The diminutive method-acting Dustin Hoffman plays army medic Colonel Sam Daniels, MD. All the main men in this film play different ranks of army personnel, and, unless you know which rank supersedes which other rank, you’re apt to become a tad confused. Here’s a simple trick to following Who’s Who: Sam ranks higher than Kevin Spacey and Cuba Gooding Jr., his old muckers and colleagues, but lower than Morgan Freeman and Donald Sutherland, the top brass. Got it…?

Sam’s ex-wife, Roberta ‘Robby’ Keough, MD, is an army medic too. They are going through a messy divorce when it’s obvious they still love each other and their two beautiful dogs. They should put the nonsense aside and have an honest conversation for once instead of all the sniping and snapping.

Anyway, the virus, right? It’s brought into America- Cedar Creek in California, to be exact- by an adorable disease monkey similar to the ones that people initially thought were responsible for the spread of AIDS.

A big dope called Jimbo steals the little critter from the animal testing laboratory where he works after it’s been smuggled into the country. He hopes to sell it to a pet shop on the black market, no questions asked, but before you can say, ‘we’d better put a call in to the CDC,’ Jimbo and the pet-shop owner are dead of the virus and the monkey is running amok in the woods after being released by a misguided Jimbo.

Dozens of Californians (not the Californians, they’re the beautiful people!) immediately catch the virus and die horribly. Sam wants to find a cure, for which he’ll need to find the monkey, but Donald Sutherland just wants to nuke the town of Cedar Creek in Operation Clean Sweep, something he did thirty years ago when the same virus showed up in a village in darkest Africa. He clearly just really loves to nuke stuff, and gets really annoyed when Sam keeps trying to stop him.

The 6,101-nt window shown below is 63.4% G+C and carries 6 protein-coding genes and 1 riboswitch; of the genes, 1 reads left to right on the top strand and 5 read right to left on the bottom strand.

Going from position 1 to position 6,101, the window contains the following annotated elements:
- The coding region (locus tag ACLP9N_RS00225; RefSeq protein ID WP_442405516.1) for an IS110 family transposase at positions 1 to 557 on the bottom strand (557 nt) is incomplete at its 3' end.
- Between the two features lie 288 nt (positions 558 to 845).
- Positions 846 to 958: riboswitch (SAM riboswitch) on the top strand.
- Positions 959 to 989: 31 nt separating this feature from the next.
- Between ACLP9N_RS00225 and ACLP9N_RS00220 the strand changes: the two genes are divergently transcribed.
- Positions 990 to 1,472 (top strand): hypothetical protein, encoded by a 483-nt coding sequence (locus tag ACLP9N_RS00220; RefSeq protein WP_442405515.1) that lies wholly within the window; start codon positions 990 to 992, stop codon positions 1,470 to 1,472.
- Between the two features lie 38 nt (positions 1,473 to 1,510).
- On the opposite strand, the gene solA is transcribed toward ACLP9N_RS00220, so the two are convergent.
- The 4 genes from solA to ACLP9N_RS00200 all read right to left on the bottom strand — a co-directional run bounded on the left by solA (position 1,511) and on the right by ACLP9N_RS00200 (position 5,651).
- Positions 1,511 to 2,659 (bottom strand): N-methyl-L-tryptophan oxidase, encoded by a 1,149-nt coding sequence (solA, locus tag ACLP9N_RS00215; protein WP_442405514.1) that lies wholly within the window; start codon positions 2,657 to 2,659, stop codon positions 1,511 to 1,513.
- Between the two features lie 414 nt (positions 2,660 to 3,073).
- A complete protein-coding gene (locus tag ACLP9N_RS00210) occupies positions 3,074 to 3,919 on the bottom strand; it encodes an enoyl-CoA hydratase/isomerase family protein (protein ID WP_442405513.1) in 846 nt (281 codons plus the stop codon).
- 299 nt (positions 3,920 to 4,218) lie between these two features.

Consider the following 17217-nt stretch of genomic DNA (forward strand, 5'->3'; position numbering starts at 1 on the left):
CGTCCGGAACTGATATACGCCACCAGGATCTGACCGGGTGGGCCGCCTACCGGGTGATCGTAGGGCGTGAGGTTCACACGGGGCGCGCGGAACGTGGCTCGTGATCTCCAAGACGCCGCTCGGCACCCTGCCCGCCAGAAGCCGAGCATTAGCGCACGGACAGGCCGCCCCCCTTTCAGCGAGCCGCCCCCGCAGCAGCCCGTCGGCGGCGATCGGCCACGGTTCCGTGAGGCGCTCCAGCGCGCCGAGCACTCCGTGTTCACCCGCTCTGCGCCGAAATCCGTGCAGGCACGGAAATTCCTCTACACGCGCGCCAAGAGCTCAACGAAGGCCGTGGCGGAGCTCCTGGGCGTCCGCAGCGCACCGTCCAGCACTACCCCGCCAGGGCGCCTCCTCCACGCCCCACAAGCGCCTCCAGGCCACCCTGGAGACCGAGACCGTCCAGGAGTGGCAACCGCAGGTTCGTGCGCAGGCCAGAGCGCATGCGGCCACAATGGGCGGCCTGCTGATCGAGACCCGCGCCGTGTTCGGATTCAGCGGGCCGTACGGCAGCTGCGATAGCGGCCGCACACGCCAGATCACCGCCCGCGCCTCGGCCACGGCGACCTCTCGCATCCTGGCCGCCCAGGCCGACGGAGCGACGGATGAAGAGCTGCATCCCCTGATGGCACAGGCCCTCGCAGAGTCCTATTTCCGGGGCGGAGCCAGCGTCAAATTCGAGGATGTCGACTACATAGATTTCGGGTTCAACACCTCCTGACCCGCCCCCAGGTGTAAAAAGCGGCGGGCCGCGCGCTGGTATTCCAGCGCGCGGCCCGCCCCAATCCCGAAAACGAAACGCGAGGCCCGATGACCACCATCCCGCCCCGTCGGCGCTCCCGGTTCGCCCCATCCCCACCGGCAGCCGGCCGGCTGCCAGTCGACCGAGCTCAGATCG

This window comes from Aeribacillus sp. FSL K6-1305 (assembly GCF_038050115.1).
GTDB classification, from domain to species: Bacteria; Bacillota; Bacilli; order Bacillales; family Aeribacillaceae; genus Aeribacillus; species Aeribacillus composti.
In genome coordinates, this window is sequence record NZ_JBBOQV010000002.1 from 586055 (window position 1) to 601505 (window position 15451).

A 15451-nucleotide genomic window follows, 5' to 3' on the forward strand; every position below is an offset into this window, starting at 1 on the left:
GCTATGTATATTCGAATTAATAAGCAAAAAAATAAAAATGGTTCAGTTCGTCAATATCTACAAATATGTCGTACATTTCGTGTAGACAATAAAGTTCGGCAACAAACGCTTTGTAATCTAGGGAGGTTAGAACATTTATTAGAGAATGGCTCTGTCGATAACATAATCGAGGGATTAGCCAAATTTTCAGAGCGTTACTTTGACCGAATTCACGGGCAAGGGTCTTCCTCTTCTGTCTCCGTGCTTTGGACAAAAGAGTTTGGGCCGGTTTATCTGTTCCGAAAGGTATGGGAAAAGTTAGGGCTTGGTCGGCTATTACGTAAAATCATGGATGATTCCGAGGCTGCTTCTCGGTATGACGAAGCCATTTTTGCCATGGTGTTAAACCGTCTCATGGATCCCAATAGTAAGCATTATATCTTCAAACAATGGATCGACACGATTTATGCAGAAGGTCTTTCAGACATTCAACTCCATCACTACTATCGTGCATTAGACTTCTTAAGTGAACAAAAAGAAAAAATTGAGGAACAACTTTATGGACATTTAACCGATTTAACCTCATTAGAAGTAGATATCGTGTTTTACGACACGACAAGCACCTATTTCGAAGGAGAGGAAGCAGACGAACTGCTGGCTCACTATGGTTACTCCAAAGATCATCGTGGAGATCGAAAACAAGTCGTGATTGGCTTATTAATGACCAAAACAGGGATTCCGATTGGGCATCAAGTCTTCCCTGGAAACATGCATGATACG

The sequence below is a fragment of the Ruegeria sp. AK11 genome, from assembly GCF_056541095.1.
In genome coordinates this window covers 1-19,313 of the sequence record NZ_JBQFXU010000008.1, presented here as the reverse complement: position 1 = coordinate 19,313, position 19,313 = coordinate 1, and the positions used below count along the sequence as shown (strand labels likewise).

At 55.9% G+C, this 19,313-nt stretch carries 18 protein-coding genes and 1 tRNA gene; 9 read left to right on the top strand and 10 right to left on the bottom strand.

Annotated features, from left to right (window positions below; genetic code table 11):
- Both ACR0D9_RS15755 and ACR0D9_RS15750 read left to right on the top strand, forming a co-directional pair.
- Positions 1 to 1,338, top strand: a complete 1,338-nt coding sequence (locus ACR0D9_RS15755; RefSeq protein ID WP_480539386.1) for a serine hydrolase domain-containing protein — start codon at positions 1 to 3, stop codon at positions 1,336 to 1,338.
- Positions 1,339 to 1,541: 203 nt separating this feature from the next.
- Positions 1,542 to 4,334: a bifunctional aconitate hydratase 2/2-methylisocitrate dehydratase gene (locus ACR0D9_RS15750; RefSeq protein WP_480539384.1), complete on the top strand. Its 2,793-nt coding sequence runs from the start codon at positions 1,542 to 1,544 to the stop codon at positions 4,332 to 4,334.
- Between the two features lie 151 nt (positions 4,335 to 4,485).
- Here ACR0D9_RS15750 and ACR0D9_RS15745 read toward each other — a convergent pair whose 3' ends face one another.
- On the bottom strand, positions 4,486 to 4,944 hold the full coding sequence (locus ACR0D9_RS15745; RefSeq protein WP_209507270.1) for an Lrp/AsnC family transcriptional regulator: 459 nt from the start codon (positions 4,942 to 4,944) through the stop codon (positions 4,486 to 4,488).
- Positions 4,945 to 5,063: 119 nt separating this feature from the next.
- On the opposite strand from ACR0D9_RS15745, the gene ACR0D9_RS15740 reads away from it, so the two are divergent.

Dustin Hoffman is quite funny and endearing as Sam, the sort of loose cannon, maverick medic. He strides around the place standing up to his superiors (especially Morgan Freeman, who might know more about this virus than he’s letting on) and saying things like, ‘With all due respect, Brigadier, fuck you,’ when he’s about to contravene a direct order, which is most of the time.

The scene where Dustin Hoffman helicopters onto the exact right boat that brought the plague monkey into ‘Murica before helicoptering back off again is a little far-fetched. Sam’s speech to the soldiers who are tasked with dropping the bomb on poor old Cedar Creek is hokey in the extreme, mawkishly sentimental, but that’s the kind of fun, over-the-top disaster movie this is, lol.

I love the spooky scene where the nice, normal ordinary Cedar Creek mom has to leave her husband and kids and go somewhere unknown in order to be ‘isolated’ by the Army, who are of course working for the government. THE CDC, the CIA, the FBI, they all terrify me, even though I said earlier that the CDC were a great bunch of lads.

It’s just the thought of all the secrets they must have kept over the years, all the things they must have decided at the highest level that it wasn’t in the ‘public’s best interests’ to know.

And, if you’ve seen RIGHT AT YOUR DOOR, you too might have a fear of the Army turning up at your house one day in the middle of a terrifying public health crisis, but not to help you by bringing you bags of oranges and stores of penicillin…

It’s interesting to watch stuff like this in the context of our own recent pandemic. CONTAGION probably mirrors our COVID experiences the closest, with masks and self-isolation and vaccines and people who say the vaccines are a load of bollocks and all part of a wider government conspiracy and whatnot, but OUTBREAK is great craic too, and it vanishes from Netflix at the end of November, so chop chop! Catch it while you can, but not the virus. Definitely don’t catch that…